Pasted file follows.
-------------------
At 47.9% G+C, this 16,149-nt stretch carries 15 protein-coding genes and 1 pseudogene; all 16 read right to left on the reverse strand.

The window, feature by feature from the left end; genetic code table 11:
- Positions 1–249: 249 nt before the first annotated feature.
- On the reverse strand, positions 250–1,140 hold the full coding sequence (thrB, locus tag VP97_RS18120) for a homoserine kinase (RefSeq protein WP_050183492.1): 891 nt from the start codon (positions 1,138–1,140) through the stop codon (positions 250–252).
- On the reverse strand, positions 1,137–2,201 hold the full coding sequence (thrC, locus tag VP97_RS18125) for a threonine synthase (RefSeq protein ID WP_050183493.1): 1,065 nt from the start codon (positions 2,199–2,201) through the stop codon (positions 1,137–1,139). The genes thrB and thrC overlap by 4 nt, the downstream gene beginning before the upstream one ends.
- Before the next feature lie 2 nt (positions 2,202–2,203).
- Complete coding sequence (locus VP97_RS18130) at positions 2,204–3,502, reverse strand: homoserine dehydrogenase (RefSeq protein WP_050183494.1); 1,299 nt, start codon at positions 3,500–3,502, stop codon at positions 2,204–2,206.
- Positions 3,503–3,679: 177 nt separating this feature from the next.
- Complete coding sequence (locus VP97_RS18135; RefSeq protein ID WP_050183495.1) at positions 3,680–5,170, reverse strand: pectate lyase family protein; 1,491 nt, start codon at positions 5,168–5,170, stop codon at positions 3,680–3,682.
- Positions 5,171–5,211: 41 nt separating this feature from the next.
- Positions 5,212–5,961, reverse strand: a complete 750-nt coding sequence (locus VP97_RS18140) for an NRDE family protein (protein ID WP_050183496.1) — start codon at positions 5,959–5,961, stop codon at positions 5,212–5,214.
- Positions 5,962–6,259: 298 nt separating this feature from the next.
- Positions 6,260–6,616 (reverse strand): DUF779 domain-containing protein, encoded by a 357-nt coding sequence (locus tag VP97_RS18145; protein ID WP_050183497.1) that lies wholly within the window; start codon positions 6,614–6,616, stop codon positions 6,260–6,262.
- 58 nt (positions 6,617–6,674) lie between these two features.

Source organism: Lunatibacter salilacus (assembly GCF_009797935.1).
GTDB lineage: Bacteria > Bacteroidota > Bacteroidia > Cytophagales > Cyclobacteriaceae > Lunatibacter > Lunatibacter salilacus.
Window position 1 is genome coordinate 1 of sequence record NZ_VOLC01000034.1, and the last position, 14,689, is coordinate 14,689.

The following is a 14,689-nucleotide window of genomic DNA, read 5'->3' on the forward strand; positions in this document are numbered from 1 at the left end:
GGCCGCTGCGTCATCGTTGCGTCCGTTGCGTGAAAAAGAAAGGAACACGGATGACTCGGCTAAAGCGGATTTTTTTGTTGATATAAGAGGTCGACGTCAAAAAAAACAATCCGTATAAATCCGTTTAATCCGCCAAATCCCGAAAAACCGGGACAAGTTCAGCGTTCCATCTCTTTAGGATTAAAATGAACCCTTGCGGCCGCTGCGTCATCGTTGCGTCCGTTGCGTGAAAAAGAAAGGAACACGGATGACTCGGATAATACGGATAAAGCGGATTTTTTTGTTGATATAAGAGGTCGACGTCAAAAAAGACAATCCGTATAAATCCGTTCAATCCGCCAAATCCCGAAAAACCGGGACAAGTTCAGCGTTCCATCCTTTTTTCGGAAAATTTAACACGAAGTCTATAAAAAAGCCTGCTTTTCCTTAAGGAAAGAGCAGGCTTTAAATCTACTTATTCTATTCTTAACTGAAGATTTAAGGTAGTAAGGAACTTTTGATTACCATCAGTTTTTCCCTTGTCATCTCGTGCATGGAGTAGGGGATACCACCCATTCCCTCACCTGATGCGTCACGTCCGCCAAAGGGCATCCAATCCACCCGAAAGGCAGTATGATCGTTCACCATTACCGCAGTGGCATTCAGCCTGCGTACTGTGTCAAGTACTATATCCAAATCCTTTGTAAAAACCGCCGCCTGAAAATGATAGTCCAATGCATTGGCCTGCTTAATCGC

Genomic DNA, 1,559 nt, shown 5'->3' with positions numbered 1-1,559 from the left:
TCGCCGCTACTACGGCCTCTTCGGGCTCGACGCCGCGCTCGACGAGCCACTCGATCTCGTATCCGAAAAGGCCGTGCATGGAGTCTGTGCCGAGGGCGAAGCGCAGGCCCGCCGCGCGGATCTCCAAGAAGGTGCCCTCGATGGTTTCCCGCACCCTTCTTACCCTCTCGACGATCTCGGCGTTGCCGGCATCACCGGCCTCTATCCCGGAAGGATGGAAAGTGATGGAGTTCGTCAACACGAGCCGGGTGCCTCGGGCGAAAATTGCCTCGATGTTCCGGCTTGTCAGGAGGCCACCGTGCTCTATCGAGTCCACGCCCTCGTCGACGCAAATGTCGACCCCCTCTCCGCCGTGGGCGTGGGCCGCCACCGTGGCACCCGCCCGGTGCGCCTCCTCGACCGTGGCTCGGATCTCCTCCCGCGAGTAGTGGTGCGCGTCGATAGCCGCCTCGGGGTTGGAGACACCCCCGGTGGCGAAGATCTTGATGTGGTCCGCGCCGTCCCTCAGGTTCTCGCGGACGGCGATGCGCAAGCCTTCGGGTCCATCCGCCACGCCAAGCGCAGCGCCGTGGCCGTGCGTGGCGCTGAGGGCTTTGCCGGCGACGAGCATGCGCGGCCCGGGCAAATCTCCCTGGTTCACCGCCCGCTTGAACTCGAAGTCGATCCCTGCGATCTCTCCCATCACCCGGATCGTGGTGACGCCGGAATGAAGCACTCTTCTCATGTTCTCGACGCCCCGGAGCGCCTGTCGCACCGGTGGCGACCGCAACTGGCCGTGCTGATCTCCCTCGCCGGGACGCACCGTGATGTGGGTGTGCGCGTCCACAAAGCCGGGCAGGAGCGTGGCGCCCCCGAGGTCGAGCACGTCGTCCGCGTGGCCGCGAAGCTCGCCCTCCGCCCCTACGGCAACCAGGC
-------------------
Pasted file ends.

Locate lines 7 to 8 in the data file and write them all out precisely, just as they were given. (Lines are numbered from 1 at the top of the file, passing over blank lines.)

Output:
- Complete coding sequence (locus VP97_RS18130) at positions 2,204–3,502, reverse strand: homoserine dehydrogenase (RefSeq protein WP_050183494.1); 1,299 nt, start codon at positions 3,500–3,502, stop codon at positions 2,204–2,206.
- Positions 3,503–3,679: 177 nt separating this feature from the next.